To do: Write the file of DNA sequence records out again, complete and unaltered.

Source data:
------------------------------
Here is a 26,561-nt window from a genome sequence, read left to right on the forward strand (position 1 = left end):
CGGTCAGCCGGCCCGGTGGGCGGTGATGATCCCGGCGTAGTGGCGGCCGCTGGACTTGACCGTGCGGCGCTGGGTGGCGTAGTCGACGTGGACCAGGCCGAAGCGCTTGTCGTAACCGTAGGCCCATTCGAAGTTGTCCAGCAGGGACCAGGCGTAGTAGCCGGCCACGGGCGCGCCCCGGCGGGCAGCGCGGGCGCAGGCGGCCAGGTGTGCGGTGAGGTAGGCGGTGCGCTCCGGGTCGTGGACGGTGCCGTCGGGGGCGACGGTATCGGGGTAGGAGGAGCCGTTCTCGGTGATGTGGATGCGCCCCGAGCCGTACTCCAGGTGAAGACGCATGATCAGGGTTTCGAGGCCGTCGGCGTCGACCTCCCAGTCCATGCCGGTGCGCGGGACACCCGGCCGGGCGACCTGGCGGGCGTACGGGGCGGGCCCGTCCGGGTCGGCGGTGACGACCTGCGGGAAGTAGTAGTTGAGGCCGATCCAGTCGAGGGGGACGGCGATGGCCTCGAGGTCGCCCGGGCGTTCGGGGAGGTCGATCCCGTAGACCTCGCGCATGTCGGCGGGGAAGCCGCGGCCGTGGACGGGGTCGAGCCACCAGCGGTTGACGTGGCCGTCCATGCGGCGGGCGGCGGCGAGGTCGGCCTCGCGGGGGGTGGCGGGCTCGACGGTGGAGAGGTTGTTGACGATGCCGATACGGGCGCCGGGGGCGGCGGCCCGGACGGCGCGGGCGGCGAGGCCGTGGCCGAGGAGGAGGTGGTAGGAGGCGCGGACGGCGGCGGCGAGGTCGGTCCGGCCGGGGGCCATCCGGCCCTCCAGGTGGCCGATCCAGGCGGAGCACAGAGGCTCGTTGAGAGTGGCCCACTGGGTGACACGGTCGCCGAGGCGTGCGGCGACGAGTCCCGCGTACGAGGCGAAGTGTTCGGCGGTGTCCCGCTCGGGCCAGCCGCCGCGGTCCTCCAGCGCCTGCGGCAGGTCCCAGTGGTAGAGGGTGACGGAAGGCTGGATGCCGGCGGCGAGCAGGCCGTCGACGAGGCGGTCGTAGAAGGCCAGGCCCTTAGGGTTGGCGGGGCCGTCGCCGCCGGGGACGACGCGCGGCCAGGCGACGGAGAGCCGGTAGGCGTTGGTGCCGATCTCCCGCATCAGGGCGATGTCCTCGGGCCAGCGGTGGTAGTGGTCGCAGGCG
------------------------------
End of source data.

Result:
Here is a 26,561-nt window from a genome sequence, read left to right on the forward strand (position 1 = left end):
CGGTCAGCCGGCCCGGTGGGCGGTGATGATCCCGGCGTAGTGGCGGCCGCTGGACTTGACCGTGCGGCGCTGGGTGGCGTAGTCGACGTGGACCAGGCCGAAGCGCTTGTCGTAACCGTAGGCCCATTCGAAGTTGTCCAGCAGGGACCAGGCGTAGTAGCCGGCCACGGGCGCGCCCCGGCGGGCAGCGCGGGCGCAGGCGGCCAGGTGTGCGGTGAGGTAGGCGGTGCGCTCCGGGTCGTGGACGGTGCCGTCGGGGGCGACGGTATCGGGGTAGGAGGAGCCGTTCTCGGTGATGTGGATGCGCCCCGAGCCGTACTCCAGGTGAAGACGCATGATCAGGGTTTCGAGGCCGTCGGCGTCGACCTCCCAGTCCATGCCGGTGCGCGGGACACCCGGCCGGGCGACCTGGCGGGCGTACGGGGCGGGCCCGTCCGGGTCGGCGGTGACGACCTGCGGGAAGTAGTAGTTGAGGCCGATCCAGTCGAGGGGGACGGCGATGGCCTCGAGGTCGCCCGGGCGTTCGGGGAGGTCGATCCCGTAGACCTCGCGCATGTCGGCGGGGAAGCCGCGGCCGTGGACGGGGTCGAGCCACCAGCGGTTGACGTGGCCGTCCATGCGGCGGGCGGCGGCGAGGTCGGCCTCGCGGGGGGTGGCGGGCTCGACGGTGGAGAGGTTGTTGACGATGCCGATACGGGCGCCGGGGGCGGCGGCCCGGACGGCGCGGGCGGCGAGGCCGTGGCCGAGGAGGAGGTGGTAGGAGGCGCGGACGGCGGCGGCGAGGTCGGTCCGGCCGGGGGCCATCCGGCCCTCCAGGTGGCCGATCCAGGCGGAGCACAGAGGCTCGTTGAGAGTGGCCCACTGGGTGACACGGTCGCCGAGGCGTGCGGCGACGAGTCCCGCGTACGAGGCGAAGTGTTCGGCGGTGTCCCGCTCGGGCCAGCCGCCGCGGTCCTCCAGCGCCTGCGGCAGGTCCCAGTGGTAGAGGGTGACGGAAGGCTGGATGCCGGCGGCGAGCAGGCCGTCGACGAGGCGGTCGTAGAAGGCCAGGCCCTTAGGGTTGGCGGGGCCGTCGCCGCCGGGGACGACGCGCGGCCAGGCGACGGAGAGCCGGTAGGCGTTGGTGCCGATCTCCCGCATCAGGGCGATGTCCTCGGGCCAGCGGTGGTAGTGGTCGCAGGCG